One of the reasons Rubicon Brewing has been a fixture in midtown Sacramento since 1987 is because it produces consistently great beer. In fact, I just polished off a rather amazing Capricorn Black IPA (6.6 percent ABV), which marries the malt and body of a stout with the pleasing bitterness of a traditional IPA.
But Rubicon also strives to do things the right way when it comes to serving its award-winning beers at the pub by rolling out a concept called the “honest pint.”
In fact, owner Glynn Phillips and company have gone to great expense to make a point – buying an entirely new inventory of glassware with the Rubicon logo. One thing you’ll notice is that it’s a big glass, and there’s a measuring line for 16 ounces, allowing room for an aesthetically pleasing head.
All this, of course, suggests there is something dishonest about other pints at certain other places, which will remain nameless. In fact, it is well known in the industry that there is a glass called a “cheater pint” – it looks kinda-sorta like a pint glass but holds a couple of ounces less beer.
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Rubicon has never stooped in that way. But now it is upping the ante with these new glasses.
Phillips, like most beer lovers, believes a head not only looks appealing but contributes to the taste of the beer itself by aiding in the release of carbon dioxide so that all those bubbles don’t mask the flavors on your palate.
Phillips said he got the idea for the “honest pint” after two visitors from England stopped by the pub recently and made a point that in the United Kingdom, a pint “had best be a pint,” including room for a head.
“I don’t know if that was urban legend or not, but I liked the idea,” Phillips said. “We wanted to have fun with it.”
The customers love it, though Phillips tells me some of them are now having to recalibrate what their limit is, due to the extra beer in the glass. This is a little different than the “Honest Pint Project” in Oregon that points out which pubs are serving the proper 16-ounce pours. Beer lovers in that state also have been pushing for an “Honest Pint Act” requiring pubs to use true pint glasses if they say they’re selling pints.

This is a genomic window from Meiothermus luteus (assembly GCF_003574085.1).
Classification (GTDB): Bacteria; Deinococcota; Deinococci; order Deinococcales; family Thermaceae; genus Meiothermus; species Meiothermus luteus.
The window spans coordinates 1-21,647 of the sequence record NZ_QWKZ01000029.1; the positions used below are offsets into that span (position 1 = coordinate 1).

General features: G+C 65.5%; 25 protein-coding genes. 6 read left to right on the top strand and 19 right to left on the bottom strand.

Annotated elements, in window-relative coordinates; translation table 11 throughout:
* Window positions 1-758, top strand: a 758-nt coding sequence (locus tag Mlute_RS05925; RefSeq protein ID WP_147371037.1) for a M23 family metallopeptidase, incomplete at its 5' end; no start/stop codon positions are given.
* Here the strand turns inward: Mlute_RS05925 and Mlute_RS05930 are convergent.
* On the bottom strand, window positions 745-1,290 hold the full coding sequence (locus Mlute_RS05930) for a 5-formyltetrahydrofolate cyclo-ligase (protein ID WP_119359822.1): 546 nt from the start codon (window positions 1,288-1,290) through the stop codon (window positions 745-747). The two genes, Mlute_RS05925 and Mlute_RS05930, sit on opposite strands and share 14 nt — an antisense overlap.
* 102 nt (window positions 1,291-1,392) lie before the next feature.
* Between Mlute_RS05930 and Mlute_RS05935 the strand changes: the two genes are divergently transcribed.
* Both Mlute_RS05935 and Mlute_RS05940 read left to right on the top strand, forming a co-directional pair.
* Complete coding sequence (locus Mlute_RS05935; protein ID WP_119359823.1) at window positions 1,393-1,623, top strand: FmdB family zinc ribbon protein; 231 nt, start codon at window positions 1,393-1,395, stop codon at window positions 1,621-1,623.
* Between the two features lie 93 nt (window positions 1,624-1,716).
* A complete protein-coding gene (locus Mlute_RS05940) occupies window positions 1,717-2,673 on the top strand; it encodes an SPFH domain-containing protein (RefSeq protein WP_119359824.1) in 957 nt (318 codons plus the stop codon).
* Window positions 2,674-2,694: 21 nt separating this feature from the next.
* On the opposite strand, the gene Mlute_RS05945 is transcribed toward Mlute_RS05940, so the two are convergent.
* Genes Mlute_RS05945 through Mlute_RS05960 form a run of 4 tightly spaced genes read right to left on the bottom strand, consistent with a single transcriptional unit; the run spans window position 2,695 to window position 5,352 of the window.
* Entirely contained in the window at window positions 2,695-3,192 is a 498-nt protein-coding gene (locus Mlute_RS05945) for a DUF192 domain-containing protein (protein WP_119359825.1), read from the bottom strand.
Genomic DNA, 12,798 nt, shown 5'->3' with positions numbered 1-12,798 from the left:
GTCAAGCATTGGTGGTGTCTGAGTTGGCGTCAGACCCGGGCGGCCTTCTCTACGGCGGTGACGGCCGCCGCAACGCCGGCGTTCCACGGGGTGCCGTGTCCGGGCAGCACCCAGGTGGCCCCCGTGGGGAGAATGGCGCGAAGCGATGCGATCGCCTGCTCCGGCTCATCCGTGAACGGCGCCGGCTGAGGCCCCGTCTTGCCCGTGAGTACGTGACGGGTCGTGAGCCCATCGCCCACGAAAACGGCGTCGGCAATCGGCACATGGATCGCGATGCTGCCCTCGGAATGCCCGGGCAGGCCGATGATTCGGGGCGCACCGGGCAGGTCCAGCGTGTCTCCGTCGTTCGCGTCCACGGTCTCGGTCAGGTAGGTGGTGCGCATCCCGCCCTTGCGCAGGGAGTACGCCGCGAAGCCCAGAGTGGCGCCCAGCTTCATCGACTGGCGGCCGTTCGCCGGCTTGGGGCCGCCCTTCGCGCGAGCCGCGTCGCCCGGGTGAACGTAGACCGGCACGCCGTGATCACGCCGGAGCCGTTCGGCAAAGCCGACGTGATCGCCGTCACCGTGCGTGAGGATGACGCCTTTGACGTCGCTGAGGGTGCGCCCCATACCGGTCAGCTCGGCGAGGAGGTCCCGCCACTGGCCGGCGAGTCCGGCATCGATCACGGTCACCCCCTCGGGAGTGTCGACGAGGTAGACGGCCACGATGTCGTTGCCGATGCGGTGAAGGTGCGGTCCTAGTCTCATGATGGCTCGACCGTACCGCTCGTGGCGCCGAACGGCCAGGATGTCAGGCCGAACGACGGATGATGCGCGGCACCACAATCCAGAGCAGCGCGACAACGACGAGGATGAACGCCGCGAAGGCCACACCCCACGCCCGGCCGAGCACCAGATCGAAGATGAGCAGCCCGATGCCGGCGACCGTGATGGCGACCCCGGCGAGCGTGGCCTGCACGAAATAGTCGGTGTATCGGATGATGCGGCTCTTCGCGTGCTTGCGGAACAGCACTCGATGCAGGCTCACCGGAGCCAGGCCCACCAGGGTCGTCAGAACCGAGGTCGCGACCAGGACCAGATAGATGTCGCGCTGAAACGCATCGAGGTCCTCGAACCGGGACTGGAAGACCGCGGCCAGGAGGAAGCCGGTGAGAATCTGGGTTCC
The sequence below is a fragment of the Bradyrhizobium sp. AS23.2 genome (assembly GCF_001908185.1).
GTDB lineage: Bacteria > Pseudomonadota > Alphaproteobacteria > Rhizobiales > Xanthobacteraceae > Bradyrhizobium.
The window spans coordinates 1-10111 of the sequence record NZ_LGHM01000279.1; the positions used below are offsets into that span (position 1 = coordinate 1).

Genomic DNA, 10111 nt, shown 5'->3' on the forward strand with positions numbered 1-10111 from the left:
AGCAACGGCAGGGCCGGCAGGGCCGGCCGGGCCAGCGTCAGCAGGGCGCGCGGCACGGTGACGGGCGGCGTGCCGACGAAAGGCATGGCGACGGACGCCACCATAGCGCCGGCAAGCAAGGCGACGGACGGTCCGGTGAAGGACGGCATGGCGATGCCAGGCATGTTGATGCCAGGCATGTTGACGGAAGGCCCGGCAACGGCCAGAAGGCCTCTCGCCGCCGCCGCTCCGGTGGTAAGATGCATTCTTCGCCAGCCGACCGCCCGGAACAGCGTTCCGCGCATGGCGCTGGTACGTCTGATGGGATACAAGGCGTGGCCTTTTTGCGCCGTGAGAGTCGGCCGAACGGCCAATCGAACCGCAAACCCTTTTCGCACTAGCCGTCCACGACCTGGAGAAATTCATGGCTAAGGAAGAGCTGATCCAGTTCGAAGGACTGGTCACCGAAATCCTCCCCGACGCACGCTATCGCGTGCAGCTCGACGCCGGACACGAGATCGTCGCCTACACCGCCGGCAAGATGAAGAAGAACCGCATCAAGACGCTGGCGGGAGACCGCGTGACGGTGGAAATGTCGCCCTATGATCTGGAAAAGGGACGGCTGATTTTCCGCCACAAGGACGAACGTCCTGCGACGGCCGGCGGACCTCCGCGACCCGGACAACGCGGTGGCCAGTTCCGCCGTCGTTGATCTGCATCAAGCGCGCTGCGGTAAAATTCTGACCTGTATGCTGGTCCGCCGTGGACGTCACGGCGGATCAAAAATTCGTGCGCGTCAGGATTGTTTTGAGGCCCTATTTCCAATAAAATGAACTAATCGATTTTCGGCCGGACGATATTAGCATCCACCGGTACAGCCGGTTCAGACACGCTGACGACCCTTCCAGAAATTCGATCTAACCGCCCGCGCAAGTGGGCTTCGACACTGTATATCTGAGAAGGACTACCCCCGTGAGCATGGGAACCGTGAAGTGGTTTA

Across the river in West Sacramento, too much beer was hardly the issue at Bike Dog Brewing. After the fledgling microbrewery’s massive blowout grand opening Nov. 2, where way more people attended than anyone could have predicted, the brewery was all but out of beer by the following Saturday.
While the four owners were surely stressed at the shortage of inventory, they had to be thrilled by the turnout. I was there and was pretty thrilled myself. This kind of enthusiasm shows that people are eager to support new ventures and are excited about the explosion of new craft breweries in the area.
Congratulations to Bike Dog, which is open Fridays and Saturdays only. It will be up to speed with fresh beer by the time you read this.
Speaking of cool new ventures, we’ve been monitoring the progress of Der Biergarten, the coming-soon pub featuring German beer and, most interestingly, a structure built using repurposed shipping containers for the kitchen and restrooms. The actual drinking and eating will be in the open air.
I’ve seen these containers used in cutting-edge residential housing, but this is certainly something new to midtown. In person, the idea looks impressive. I encourage you to stop by 2332 K St. (next to the Golden Bear) to watch the build-out.
Kudos to owner Sean Derfield, who also owns River City Saloon in Old Sacramento, for trying something out of the box.
Where we’re headed: Sierra Nevada is opening a taproom/pub in Berkeley called Torpedo. We’ll make the road trip for a pre-opening event and report back on what we saw and tasted.
What we’re tasting: Heady Topper by The Alchemist in Waterbury, Vt. This is considered one the great double IPAs, with a smooth build of hoppy flavor without being jarring. Great depth and a lingering elegance to the whole thing. It comes in a can – and they encourage you to drink it straight from it. Thing is, it’s really hard to get and isn’t available for sale anywhere around here. So why am I telling you about it? In a future “Beer Runs,” I’ll be discussing the phenomenon of beer trading. If you covet something that hard to find here, go online and trade some beer geek for it.
Here’s the deal: Track 7 is taking sign-ups for its 2014 growler refill program. For $399, you can refill your growler (64 ounces) twice a week all year at the brewery. This is a win-win. The brewery gets cash up front it can use to grow. You get great beer throughout the year that really pencils out in your favor. Growler refills usually range from $12 to $20. If you maxed out your refills with the most expensive beer, you would eventually receive $2,080 worth of product. With the $16-per-growler IPA, you’d end up with $1,664 worth of pale ale – a healthy return on your investment. And while only one person is allowed to get the growler refilled, nothing prevents friends from chipping in on the overall price.